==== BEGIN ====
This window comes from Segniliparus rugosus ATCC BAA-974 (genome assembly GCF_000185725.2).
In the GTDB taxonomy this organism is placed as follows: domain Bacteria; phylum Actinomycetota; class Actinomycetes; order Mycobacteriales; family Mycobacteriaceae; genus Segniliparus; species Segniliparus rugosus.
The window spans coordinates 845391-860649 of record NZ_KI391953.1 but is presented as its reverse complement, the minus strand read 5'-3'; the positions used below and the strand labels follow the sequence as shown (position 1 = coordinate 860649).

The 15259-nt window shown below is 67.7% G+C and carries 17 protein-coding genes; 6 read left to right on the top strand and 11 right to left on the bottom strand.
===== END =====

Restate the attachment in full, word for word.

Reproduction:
This window comes from Segniliparus rugosus ATCC BAA-974 (genome assembly GCF_000185725.2).
In the GTDB taxonomy this organism is placed as follows: domain Bacteria; phylum Actinomycetota; class Actinomycetes; order Mycobacteriales; family Mycobacteriaceae; genus Segniliparus; species Segniliparus rugosus.
The window spans coordinates 845391-860649 of record NZ_KI391953.1 but is presented as its reverse complement, the minus strand read 5'-3'; the positions used below and the strand labels follow the sequence as shown (position 1 = coordinate 860649).

The 15259-nt window shown below is 67.7% G+C and carries 17 protein-coding genes; 6 read left to right on the top strand and 11 right to left on the bottom strand.